Codependency and Relationships
Codependency is a term we often hear but what does it really mean? Is there a way to look at patterns in your relationships to assess if codependency exists? If there are codependent elements at play, what can you do to create positive change?
According to research published in the Journal of Clinical Psychology, there are indeed a group of specific behaviors that may help you to answers these questions. At the Couples Counseling Center in Chicago, we have developed a codependency checklist for you to review that may help to provide greater insight.
Before you download the checklist, it might be a good idea to know what exactly codependency means. This information can help contextualize your analysis so that you can arrive at a place of deeper understanding.
Are you ready? Let’s jump right in?
1. Codependency and Irresponsibility
In codependent relationships, one or both parties may empower another’s irresponsible behaviors by not holding them accountable for their actions or inactions. Here are a few examples:
- Making up excuses for not handling money responsibly
- Offering to pay bills of a partner who continually wastes money
- Continually cleaning up after someone who is able to do on their own
- Excusing selfish and narcissistic behaviors
- Excusing abusive, toxic and destructive behaviors
2. Codependency and Learned Helplessness
For people who are codependent, they often buy into their significant other’s continual engagement in learned helplessness. When you hear the phrase learned helplessness, think of an individual who continually says, “I can’t”. Learned helplessness means that a person has bought into a self-authored narrative that says they do not have the power to create change in their life. “I’ve always been this way – I can’t change”
Here are a few examples of how learned helplessness works in codependent relationships.
- Buying into self-defeating behaviors of the other person
- Empowering learned helplessness by “picking up the slack”
- Reinforcing the other person’s “I can’t” statements by doing it for them
3. Codependency and Addiction
Addiction and codependency in many ways go hand in hand. If you are codependent, you were likely drawn to the person you are attached to for a number of reasons, including a desire to “fix” them or “save” them from themselves. In most all cases, the person with an active addiction is emotionally unavailable, which sets up a cruel cycle of pain for the codependent.
Here are a few examples of how codependency plays out in relationships where addiction is involved.
- Denial that an addiction of a given substance (i.e. alcohol) is taking place
- Making excuses for addictive behavior
- Adopting familiar roles from childhood if a parent was an addict (i.e. peacemaker)
4. Codependency and Underachievement
Folks who are codependent often connect with people who are underachievers. This happens because the codependent has a strong desire to fix or somehow better the person they are involved with. In time however, the relationship morphs into a dynamic where the previous characteristic of learned helplessness comes into play.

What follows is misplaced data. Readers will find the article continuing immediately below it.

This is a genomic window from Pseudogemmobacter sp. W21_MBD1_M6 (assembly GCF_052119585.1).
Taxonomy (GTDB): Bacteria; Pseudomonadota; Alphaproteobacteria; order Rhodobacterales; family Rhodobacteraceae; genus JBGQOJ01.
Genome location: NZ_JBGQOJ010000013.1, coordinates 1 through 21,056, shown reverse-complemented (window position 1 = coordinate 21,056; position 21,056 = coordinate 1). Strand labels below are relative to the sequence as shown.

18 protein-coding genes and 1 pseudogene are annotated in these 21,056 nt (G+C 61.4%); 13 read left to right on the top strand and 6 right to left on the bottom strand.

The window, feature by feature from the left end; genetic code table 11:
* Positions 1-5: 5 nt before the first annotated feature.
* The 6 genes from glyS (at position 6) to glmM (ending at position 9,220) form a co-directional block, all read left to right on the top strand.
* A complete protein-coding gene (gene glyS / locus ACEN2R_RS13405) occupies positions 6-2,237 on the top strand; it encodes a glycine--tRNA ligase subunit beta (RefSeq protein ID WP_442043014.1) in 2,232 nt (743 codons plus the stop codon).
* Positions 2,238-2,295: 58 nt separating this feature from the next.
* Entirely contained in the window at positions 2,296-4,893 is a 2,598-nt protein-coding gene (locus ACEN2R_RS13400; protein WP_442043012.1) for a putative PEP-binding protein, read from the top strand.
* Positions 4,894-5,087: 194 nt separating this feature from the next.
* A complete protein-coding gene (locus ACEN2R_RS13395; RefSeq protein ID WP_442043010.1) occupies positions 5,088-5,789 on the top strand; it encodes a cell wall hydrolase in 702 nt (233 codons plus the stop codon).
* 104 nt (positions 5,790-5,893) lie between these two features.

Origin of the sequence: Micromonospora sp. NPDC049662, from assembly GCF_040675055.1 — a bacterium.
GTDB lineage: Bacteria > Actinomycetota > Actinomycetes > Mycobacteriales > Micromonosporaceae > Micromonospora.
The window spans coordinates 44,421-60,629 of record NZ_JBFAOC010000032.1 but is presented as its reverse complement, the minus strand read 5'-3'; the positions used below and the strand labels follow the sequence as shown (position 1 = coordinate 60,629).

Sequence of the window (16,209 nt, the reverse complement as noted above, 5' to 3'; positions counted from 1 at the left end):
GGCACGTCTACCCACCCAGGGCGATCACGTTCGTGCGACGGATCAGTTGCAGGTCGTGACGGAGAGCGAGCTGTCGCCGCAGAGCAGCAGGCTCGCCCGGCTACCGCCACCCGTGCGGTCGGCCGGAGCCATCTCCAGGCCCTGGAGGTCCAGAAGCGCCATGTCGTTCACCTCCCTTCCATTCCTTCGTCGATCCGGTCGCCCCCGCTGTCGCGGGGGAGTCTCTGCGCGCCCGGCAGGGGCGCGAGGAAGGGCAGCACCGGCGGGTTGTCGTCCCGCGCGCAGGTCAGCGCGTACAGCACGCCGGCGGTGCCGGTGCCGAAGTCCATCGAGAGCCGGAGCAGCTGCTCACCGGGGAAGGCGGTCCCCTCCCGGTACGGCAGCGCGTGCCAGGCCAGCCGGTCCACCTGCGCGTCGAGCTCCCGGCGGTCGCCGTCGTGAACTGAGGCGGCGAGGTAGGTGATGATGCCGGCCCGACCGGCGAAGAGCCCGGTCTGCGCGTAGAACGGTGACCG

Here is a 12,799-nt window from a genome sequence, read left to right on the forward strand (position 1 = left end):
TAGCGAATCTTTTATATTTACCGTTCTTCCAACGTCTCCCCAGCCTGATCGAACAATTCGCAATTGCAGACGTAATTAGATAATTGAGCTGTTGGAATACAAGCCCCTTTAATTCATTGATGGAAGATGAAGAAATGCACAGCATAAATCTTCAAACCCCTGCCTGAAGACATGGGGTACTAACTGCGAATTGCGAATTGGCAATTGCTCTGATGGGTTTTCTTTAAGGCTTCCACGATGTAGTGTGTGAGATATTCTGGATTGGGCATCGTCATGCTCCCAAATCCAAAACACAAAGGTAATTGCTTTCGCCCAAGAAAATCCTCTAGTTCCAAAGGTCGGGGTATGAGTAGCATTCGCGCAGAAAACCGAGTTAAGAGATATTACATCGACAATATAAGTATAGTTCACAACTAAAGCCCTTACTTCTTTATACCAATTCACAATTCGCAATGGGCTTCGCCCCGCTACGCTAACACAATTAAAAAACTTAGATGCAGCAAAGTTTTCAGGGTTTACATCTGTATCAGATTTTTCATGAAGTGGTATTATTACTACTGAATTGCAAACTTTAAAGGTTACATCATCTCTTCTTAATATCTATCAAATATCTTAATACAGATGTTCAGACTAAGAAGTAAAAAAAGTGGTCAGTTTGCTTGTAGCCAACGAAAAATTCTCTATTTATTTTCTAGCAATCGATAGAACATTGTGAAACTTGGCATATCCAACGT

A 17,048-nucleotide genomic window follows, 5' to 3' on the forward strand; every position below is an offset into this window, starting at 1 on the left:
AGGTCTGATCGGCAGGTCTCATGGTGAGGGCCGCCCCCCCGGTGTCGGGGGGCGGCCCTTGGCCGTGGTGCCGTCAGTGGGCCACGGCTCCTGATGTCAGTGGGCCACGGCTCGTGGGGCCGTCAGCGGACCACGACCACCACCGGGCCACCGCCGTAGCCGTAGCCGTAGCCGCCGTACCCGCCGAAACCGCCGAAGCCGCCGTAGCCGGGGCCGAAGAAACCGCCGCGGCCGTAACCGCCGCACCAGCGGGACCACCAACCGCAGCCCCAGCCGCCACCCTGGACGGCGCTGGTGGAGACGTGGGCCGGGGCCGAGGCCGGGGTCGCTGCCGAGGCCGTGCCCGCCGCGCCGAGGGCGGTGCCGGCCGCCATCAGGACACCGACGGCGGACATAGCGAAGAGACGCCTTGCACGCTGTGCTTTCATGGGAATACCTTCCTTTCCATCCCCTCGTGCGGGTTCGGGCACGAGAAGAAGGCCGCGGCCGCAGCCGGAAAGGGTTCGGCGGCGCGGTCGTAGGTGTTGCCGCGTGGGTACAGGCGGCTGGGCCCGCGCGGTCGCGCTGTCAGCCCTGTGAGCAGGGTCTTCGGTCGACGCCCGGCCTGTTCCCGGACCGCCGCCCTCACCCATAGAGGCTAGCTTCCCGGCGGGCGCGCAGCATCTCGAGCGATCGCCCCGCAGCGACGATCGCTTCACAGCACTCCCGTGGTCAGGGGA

Here are some examples of what codependency and underachievement look like.
- Empowering underachieving behaviors by attending to tasks that the other party is capable of doing on their own.
- Keeping another person emotionally or financially (or both) dependent on you.
- Remaining emotionally or financially dependent on the person (this involves mutual codependency).
5. Codependency and Poor Self-Care
Codependency is dysfunctional because it empowers the dis-empowerment of another. This is particularly true in the area of self-care. Typically, codependents will go out of their way to care for the person they are involved with – and neglect their own self-care.
Examples of what codependency in the area of poor self-care can include:
- Continually attending to house chores the other person is capable of doing.
- Buying their groceries and making their meals; not letting them do it on their own.
- Washing, bathing or otherwise grooming the other person even though they are able to do most if not all of these activities.
Below you will find out codependency checklist. Bear in mind that the checklist provided here does not represent the entire universe of codependent behaviors. Instead, it should be thought of as a kind of guide to help you think more deeply about your relational patterns and attachment styles.
Resources for Codependency
If you believe you are codependent, one the best ways to create positive change is to become better educated on why you are codependent and more important, what you can do stop the cycle of behaviors discussed here.
We have included some links to support groups in the previously mentioned checklist for those who identify as co-dependents. Partaking in group processes, like codependents anonymous can help you work through your dysfunctional relational patterns in a way that can only be accomplished through the meaningful support of others.
Finally, taking place in counseling for codependency can help you to better identify codependent patterns and actively make change for the here and now and the future! Should you decide to employ the help of a therapist, it will be important that you be completely honest about what has been happening in your relationship. Your counselor will not judge you and everything you say is confidential.
We hope you found the material and resources presented here useful. Please be sure to watch the codependency video we have included below and if you have time, take part in our codependency poll.